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Ready To Create Your IT Service Catalog?

Jul 25, 2005

ITSM Watch Staff

By Kevin LeBlanc

In order to accomplish this, the following activities should be aligned with an IT organizations overall goals and objectives:

Establish Team: The initial catalog should be driven internally within IT and include adequate representation from all stakeholders within each domain to ensure documented services are appropriate and valid; executive sponsorship is also critical.

Establish Baseline: The team should create a list of all services IT offers, regardless of whether they will be included in the initial catalog of services. When creating the baseline catalog, it is important to consider the following key guidelines to ensure services offered can be effectively managed going forward:

  • The service is self-contained and is not part of a larger service offering
  • The service can be monitored and measured for consumption levels
  • The service has costs that may vary with changes in consumer behavior
  • The business could potentially procure the service externally
Refine Service Offerings: The initial baseline should be refined to include only those initial services to be included in the pilot or first iteration of the IT service catalog. If different levels of service will be provided, cost variations should be documented by consumption type.

Perform Service Benchmarks: Once services have been identified, service levels should be benchmarked using available monitoring capabilities and measurement techniques. Resultant metrics should be documented to ensure they are consistent and repeatable for incorporation into service level agreements with the customer.

Publish Service Catalog: After services are documented, reviewed and finalized, the service catalog should be made available to the business, preferably through an appropriate business relationship manager. Business feedback may be incorporated into the catalog and revised prior to service selection and establishing formal agreements.

Establish Service Agreement: Following business review and selection of services, any formal service selections and supporting agreements should be facilitated through the service level management process and documented in a standard Service Level Agreement (SLA); service narratives may be used to define and continuously update service descriptions.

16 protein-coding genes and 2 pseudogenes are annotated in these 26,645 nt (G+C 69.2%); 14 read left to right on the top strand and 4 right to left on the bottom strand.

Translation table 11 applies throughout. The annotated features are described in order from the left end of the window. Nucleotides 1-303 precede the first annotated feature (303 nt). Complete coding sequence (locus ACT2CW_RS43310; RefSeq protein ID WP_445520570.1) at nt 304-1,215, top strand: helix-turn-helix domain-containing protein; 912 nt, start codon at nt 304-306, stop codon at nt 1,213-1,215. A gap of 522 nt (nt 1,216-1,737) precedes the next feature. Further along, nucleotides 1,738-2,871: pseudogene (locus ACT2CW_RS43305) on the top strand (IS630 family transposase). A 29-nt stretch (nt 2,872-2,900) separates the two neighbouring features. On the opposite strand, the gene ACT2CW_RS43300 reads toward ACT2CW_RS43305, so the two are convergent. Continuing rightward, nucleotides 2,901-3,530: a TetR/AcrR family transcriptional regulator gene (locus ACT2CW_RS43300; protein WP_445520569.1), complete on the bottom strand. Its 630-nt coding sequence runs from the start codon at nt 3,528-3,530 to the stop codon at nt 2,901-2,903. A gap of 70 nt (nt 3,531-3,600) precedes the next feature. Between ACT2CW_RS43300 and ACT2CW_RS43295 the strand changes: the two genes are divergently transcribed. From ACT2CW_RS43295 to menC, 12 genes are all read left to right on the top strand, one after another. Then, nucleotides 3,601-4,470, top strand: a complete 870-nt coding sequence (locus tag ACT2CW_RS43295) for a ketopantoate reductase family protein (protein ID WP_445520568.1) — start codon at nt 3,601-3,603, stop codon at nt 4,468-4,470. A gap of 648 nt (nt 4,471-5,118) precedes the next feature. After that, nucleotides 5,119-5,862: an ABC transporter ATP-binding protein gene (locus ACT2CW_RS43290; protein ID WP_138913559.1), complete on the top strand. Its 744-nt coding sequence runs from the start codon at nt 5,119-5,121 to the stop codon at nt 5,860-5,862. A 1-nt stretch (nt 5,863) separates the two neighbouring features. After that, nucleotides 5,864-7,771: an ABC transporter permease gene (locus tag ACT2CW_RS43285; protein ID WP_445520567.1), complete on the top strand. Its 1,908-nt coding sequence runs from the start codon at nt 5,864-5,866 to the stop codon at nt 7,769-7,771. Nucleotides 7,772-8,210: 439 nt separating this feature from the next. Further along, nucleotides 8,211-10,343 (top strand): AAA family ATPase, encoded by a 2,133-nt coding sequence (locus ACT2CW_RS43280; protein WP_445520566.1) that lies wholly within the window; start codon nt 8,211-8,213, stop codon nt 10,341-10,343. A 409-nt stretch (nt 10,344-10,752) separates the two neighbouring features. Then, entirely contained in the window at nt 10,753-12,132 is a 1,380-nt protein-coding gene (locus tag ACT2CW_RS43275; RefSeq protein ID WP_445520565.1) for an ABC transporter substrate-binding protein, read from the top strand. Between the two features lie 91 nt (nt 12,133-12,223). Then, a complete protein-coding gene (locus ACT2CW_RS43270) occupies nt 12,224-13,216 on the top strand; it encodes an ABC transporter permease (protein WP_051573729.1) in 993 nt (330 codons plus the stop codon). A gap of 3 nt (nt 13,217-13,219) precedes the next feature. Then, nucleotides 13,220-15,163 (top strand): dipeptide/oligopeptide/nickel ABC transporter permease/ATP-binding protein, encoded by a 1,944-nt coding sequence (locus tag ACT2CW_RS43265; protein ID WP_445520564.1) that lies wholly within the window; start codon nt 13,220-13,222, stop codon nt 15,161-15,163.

Improve Services: Any service improvement initiative should be iterative in nature and ensure ongoing improvement activities enhance communication with the business. Maximize operational efficiencies and continue cost reductions through a continuous service improvement program (CSIP). Refining the Service Catalog
The cost, complexity and difficulty of implementing an IT service catalog will vary greatly depending on the details incorporated into the final document. Therefore, different variations of the service catalog should be considered only after an initial catalog has been deployed successfully and accepted by the business customer.

Incorporating more detail and variation to the catalog can add significant additional value to the business and the IT organization. Some of these variations and enhancements to the catalog may include:

  • Using uniform charges for a services (e.g. per server, person or business unit)
  • Establishing usage or capacity-based charges (e.g. by GB or number of service calls)
  • Adding incentives for consuming fewer services or units in a cycle
  • Establishing tiered service offering of similar services (e.g. gold vs. silver service)
  • Processes and procedures for procuring new services or adding additional customers
Bottom Line: Most companies have not yet created IT service catalogs, let alone implement chargeback to the business for IT services. However, adoption of an IT catalog of services in alignment with the service level management process can promote rapid maturity of IT business relationship management practices.

The deployment of an effective IT service catalog will not only clarify IT services to the business, but can significantly modify consumer behavior resulting in streamlined service consumption and overall cost reduction.

Kevin LeBlanc is a Process Excellence Consultant with ProcessWorx. Kevin holds a M.S. degree in MIS and has 15 years experience as an Information Technology professional specializing in operational process improvement, service management and legislative compliance.